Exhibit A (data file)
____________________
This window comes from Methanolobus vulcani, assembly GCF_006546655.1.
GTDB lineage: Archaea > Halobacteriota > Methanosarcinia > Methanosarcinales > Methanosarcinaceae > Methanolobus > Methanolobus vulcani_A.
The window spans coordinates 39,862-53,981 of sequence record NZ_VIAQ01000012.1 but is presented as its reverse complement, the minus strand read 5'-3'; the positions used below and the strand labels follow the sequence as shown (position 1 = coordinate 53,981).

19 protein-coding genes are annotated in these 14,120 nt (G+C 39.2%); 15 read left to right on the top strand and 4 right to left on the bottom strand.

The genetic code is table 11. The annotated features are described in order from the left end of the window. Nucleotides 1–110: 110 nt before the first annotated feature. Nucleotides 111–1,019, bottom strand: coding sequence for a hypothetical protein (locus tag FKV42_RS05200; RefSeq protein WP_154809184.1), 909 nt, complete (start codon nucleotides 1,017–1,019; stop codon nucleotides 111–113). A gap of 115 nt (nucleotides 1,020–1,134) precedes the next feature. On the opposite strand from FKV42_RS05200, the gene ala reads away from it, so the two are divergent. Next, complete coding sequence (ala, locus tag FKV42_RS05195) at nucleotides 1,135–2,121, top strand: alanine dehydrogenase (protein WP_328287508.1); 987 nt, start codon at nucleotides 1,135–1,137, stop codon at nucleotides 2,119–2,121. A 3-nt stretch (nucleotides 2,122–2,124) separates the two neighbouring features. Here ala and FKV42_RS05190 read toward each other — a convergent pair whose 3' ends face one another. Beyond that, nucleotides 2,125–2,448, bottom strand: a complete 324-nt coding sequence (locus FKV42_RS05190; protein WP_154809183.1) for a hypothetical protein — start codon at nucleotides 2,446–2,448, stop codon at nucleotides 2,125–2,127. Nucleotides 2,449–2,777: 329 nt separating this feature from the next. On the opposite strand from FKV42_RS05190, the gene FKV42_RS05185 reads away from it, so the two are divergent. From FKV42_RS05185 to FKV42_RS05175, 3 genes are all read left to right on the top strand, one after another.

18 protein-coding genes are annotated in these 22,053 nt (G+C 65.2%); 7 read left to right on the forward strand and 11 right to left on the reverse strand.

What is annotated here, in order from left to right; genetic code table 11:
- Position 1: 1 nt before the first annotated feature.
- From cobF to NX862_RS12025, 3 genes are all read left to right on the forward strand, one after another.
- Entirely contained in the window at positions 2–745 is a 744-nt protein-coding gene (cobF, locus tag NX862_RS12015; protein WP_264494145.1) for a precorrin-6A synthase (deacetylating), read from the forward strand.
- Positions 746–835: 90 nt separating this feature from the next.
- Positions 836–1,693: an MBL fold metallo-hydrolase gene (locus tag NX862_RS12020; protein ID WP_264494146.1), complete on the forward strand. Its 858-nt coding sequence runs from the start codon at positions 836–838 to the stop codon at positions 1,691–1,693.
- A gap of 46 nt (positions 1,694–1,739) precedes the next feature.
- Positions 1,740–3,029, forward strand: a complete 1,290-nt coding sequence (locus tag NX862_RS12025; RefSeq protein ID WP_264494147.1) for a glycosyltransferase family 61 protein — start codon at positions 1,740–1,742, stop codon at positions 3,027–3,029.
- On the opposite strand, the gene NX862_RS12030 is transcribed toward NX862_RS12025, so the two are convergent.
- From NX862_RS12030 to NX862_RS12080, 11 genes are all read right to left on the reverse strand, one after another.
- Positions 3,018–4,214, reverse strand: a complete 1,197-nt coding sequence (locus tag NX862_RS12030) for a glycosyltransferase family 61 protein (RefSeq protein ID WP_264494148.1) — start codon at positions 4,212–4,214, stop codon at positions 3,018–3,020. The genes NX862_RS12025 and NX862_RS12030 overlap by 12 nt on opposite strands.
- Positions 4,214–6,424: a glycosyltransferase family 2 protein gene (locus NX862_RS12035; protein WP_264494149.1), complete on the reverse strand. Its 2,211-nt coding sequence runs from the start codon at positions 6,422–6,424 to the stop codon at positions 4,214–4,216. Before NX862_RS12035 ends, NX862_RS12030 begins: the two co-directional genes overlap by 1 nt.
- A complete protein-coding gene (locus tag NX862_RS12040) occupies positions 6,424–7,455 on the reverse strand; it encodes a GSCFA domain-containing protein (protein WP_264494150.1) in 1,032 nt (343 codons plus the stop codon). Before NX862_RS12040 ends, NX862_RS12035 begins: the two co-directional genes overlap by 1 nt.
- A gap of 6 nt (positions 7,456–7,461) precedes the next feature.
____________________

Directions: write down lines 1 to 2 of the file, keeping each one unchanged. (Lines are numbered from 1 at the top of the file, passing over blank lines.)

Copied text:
This window comes from Methanolobus vulcani, assembly GCF_006546655.1.
GTDB lineage: Archaea > Halobacteriota > Methanosarcinia > Methanosarcinales > Methanosarcinaceae > Methanolobus > Methanolobus vulcani_A.